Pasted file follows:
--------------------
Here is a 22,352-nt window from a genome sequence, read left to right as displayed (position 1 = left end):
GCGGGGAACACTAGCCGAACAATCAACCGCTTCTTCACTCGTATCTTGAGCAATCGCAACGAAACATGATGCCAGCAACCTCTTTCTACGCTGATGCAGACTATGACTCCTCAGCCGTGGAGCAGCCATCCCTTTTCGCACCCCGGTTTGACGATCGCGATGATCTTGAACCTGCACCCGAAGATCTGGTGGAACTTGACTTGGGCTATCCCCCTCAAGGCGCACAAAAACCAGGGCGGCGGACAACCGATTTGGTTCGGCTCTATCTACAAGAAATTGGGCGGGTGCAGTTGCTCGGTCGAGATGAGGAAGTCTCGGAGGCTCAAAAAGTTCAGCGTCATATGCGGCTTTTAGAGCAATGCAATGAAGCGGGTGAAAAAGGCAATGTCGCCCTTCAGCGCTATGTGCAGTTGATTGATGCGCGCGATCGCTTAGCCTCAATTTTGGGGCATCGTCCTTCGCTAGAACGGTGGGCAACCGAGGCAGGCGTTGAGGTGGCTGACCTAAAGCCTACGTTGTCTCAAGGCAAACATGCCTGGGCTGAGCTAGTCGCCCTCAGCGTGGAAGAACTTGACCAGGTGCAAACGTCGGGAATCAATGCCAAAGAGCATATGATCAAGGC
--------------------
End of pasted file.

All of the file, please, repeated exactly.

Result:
Here is a 22,352-nt window from a genome sequence, read left to right as displayed (position 1 = left end):
GCGGGGAACACTAGCCGAACAATCAACCGCTTCTTCACTCGTATCTTGAGCAATCGCAACGAAACATGATGCCAGCAACCTCTTTCTACGCTGATGCAGACTATGACTCCTCAGCCGTGGAGCAGCCATCCCTTTTCGCACCCCGGTTTGACGATCGCGATGATCTTGAACCTGCACCCGAAGATCTGGTGGAACTTGACTTGGGCTATCCCCCTCAAGGCGCACAAAAACCAGGGCGGCGGACAACCGATTTGGTTCGGCTCTATCTACAAGAAATTGGGCGGGTGCAGTTGCTCGGTCGAGATGAGGAAGTCTCGGAGGCTCAAAAAGTTCAGCGTCATATGCGGCTTTTAGAGCAATGCAATGAAGCGGGTGAAAAAGGCAATGTCGCCCTTCAGCGCTATGTGCAGTTGATTGATGCGCGCGATCGCTTAGCCTCAATTTTGGGGCATCGTCCTTCGCTAGAACGGTGGGCAACCGAGGCAGGCGTTGAGGTGGCTGACCTAAAGCCTACGTTGTCTCAAGGCAAACATGCCTGGGCTGAGCTAGTCGCCCTCAGCGTGGAAGAACTTGACCAGGTGCAAACGTCGGGAATCAATGCCAAAGAGCATATGATCAAGGC